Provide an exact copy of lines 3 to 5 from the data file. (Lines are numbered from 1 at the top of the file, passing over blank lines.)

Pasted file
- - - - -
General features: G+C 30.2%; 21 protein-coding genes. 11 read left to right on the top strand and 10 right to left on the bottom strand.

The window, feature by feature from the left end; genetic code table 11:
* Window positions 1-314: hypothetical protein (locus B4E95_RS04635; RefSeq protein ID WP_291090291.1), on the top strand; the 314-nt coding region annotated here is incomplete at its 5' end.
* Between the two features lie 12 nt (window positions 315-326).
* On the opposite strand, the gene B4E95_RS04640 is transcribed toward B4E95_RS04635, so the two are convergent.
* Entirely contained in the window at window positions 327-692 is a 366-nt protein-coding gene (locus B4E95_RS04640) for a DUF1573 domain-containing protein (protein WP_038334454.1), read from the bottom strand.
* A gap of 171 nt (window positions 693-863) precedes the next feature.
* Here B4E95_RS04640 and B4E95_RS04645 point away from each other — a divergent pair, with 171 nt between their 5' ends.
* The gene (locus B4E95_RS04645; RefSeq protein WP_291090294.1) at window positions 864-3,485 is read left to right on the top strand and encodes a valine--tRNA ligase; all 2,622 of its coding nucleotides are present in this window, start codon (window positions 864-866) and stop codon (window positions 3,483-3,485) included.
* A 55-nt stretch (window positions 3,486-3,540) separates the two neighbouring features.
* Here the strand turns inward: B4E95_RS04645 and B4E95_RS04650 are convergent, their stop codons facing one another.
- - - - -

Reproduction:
* Window positions 1-314: hypothetical protein (locus B4E95_RS04635; RefSeq protein ID WP_291090291.1), on the top strand; the 314-nt coding region annotated here is incomplete at its 5' end.
* Between the two features lie 12 nt (window positions 315-326).
* On the opposite strand, the gene B4E95_RS04640 is transcribed toward B4E95_RS04635, so the two are convergent.